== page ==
The N.F.L. Experiments With Letting All the Quarterbacks Play
The Jets cannot compete with the long-term stakes of the Giants’ decision to replace a two-time Super Bowl-winning quarterback with a first-round draft pick, but MetLife Stadium’s other tenant will be right on trend in the N.F.L. this Sunday, when the team sends out its third starting quarterback of the season — in Week 3.
Quarterbacks have been dropping like flies this season — six teams this week will start a quarterback who was a backup in training camp — and nowhere is the situation more convoluted than in New Jersey, where the Jets are quickly losing optimism in a season that began with high hopes thanks to several big signings and the hiring of Coach Adam Gase.
Sam Darnold, expected by many to turn into a franchise quarterback this season, started the Jets’ opener and watched as his team’s defense fell apart in a shocking loss to the Bills. A diagnosis of mononucleosis ahead of Week 2 put Darnold on the shelf indefinitely and made Trevor Siemian, a fourth-year afterthought, the starter on Monday night against the Cleveland Browns.
In a 23-3 loss, Siemian managed only six passes — completing three for a total of 3 yards — before his left ankle twisted under him on a hit by Cleveland’s Myles Garrett. The Jets announced Tuesday that ligament damage in the ankle would end Siemian’s season. Siemian, who is expected to need surgery, will be placed on injured reserve.
The injury left the Jets with Luke Falk, a 24-year-old in his second professional season after a productive college career under Coach Mike Leach at Washington State. Falk, who was surprisingly efficient in relief of Siemian against the Browns, is expected to start against the New England Patriots. But his tenure could last only one game, because the Jets have a bye in Week 4 and Darnold might be ready to return for Week 5’s game against the Philadelphia Eagles.
Few teams can match that level of turnover, but over all it has undeniably been a rough season — already — for players at the game’s most important position. Alternatively, it has been a great year for getting a look at the varying quality of backups around the league.
As a result of injuries to Ben Roethlisberger, Drew Brees and Nick Foles, the Pittsburgh Steelers (Mason Rudolph), New Orleans Saints (Teddy Bridgewater) and Jacksonville Jaguars (Gardner Minshew) all will have backups starting for the foreseeable future. The Indianapolis Colts had to make a last-minute change to Jacoby Brissett ahead of the season after Andrew Luck’s sudden retirement, and the Giants are pivoting to Daniel Jones rather than stick with the 38-year-old Eli Manning.
In addition to those changes, the Baltimore Ravens brought in their backup (Robert Griffin III) for mop-up duty in a Week 1 blowout, the Eagles briefly brought in theirs (Josh McCown) because of a mild injury to Carson Wentz in Week 2, and the Miami Dolphins, incapable of deciding between their two bad options, have given both Ryan Fitzpatrick and Josh Rosen time in the team’s two losses.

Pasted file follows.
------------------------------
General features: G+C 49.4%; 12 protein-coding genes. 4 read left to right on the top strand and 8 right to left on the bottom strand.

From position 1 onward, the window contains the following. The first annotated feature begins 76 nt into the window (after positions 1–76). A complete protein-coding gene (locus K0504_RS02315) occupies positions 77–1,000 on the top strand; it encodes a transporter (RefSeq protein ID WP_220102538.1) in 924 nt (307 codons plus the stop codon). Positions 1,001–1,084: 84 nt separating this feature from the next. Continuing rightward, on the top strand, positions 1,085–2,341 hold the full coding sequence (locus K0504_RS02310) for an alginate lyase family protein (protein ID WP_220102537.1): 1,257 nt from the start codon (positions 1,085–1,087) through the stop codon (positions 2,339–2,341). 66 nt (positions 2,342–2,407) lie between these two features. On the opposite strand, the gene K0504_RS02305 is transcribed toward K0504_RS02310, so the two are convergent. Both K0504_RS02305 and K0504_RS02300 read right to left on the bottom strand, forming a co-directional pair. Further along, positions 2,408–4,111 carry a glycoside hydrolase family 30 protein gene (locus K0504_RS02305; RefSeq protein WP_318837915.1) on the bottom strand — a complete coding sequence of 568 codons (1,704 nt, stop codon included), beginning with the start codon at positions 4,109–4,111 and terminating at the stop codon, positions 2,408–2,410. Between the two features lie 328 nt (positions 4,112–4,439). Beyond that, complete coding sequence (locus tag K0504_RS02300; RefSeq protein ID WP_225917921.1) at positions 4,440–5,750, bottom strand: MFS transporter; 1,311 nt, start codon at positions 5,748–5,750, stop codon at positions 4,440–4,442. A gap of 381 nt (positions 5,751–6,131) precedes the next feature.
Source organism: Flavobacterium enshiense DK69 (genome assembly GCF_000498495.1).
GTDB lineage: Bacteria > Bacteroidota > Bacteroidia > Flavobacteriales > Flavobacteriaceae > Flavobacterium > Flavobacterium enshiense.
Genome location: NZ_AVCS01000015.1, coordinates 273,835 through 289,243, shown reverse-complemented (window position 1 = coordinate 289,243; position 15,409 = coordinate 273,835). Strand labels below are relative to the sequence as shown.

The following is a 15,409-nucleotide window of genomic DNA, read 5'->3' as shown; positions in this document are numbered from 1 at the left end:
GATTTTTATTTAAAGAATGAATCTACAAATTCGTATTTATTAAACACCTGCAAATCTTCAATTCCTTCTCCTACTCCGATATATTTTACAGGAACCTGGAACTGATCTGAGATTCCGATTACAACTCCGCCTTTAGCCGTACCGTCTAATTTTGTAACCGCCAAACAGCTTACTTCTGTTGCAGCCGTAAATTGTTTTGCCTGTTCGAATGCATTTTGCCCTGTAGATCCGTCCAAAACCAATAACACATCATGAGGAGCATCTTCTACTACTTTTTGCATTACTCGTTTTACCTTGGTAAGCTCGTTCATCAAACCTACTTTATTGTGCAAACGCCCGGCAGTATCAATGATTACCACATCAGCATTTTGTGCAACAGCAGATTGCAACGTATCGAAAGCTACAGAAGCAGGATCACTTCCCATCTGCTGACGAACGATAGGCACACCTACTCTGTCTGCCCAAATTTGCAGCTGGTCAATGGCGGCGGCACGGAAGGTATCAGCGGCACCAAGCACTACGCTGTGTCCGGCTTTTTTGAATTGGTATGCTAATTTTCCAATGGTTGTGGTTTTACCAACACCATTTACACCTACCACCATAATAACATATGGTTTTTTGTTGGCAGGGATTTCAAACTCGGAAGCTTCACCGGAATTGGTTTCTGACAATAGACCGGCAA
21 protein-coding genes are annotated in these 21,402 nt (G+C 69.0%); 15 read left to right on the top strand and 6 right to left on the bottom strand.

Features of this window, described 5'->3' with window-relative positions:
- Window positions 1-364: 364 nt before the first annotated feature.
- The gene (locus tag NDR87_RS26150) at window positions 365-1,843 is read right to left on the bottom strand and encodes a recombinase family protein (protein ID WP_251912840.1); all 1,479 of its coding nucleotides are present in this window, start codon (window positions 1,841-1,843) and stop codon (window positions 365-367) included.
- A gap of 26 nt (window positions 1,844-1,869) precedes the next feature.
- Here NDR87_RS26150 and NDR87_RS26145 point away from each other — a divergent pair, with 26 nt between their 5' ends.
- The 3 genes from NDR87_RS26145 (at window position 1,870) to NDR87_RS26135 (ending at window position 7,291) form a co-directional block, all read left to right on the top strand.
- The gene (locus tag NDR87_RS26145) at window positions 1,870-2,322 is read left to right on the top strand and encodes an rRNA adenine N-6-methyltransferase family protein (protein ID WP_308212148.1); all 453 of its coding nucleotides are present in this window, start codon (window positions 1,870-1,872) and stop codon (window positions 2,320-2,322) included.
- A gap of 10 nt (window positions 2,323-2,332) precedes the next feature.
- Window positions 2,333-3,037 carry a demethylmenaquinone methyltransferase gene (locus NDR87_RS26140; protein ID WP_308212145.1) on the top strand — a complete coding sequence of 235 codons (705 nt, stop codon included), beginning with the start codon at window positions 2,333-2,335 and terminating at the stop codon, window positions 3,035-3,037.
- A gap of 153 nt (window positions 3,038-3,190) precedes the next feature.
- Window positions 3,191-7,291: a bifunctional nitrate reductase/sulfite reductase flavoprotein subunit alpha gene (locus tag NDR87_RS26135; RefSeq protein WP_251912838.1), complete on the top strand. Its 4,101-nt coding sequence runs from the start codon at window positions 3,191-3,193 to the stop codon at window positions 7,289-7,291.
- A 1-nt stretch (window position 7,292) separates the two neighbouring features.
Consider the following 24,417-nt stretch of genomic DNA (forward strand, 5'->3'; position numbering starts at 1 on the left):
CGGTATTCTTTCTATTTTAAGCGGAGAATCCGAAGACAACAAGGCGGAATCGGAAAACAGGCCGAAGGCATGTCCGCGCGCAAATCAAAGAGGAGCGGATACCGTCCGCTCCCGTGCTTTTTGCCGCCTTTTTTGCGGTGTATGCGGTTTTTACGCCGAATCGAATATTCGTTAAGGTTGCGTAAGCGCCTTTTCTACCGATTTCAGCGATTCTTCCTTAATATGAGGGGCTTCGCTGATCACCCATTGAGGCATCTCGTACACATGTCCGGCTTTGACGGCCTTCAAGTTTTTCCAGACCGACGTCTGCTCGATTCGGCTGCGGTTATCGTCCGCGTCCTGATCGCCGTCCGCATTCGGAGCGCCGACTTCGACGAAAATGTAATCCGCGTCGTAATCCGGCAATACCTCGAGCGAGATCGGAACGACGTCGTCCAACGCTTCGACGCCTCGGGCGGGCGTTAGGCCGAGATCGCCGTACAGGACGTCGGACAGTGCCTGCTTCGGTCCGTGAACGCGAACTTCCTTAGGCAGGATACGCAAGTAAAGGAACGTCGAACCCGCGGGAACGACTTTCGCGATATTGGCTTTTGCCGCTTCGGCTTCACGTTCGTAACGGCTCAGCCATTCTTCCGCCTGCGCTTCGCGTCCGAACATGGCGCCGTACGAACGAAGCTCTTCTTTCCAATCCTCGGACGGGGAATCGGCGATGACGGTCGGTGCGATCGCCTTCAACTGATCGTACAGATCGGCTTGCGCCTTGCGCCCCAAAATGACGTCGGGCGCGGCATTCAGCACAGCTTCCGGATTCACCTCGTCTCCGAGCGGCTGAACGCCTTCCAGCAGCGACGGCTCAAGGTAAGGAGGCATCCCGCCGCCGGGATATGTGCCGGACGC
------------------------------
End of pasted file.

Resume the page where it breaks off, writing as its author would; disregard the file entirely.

The results of the backups who received significant playing time have, predictably, varied.
The Jaguars have gotten a lot more than expected from Minshew. A veteran of the Air Raid offense — just like Falk — Minshew relies on accuracy and thrives in a high-volume passing offense. He has completed 77.6 percent of his passes since replacing Foles, who broke his collarbone in Week 1, and if Leonard Fournette had extended his arms on a 2-point conversion attempt last week, Minshew might have pulled off a shocking upset of Houston.
The Saints appear to be in good hands with Bridgewater despite his middling results in relief of Brees last week. And the Steelers are high enough on the potential of Rudolph, who threw two touchdown passes in a loss to Seattle, that they traded away their 2020 first-round pick — a risky proposition when starting a backup for 14 games — to add depth to their secondary.
Brissett, who has passed for five touchdowns in a 1-1 start to the season, is flashing some of the skill that made him successful in cameos for New England three years ago. And for Miami, it’s not as if it matters who plays: Of the 41 players to attempt at least two passes this season, Fitzpatrick and Rosen are 40th and 41st in passer rating.
The biggest test, though, will come this weekend when Jones, getting his first start for the Giants, will play under a microscope as the replacement for Manning, a two-time Super Bowl most valuable player. Falk, in much lower stakes, will be offered as a sacrifice to the football gods in New England, where his team is currently a 22.5-point underdog to Tom Brady and the Patriots.
Of course, all this transition at the top has created opportunities for other players to step into backup roles as well. Jacksonville traded for Josh Dobbs to back up Minshew; Taysom Hill most likely will become the primary backup in New Orleans; and Devlin Hodges is slotted as the backup in Pittsburgh. Brian Hoyer is backing up Brissett, and the Giants still have Manning if Jones falters. The Jets? They have yet to announce who will be a short-term backup for Falk.
All the while, Colin Kaepernick, who led the San Francisco 49ers to a Super Bowl appearance after the 2012 season and had a 90.7 passer rating in 2016, his most recent season in football, has remained unsigned.
Benjamin Hoffman is a senior staff editor and regular contributor to the Keeping Score column in sports. He joined The Times in 2005. @BenHoffmanNYT • Facebook
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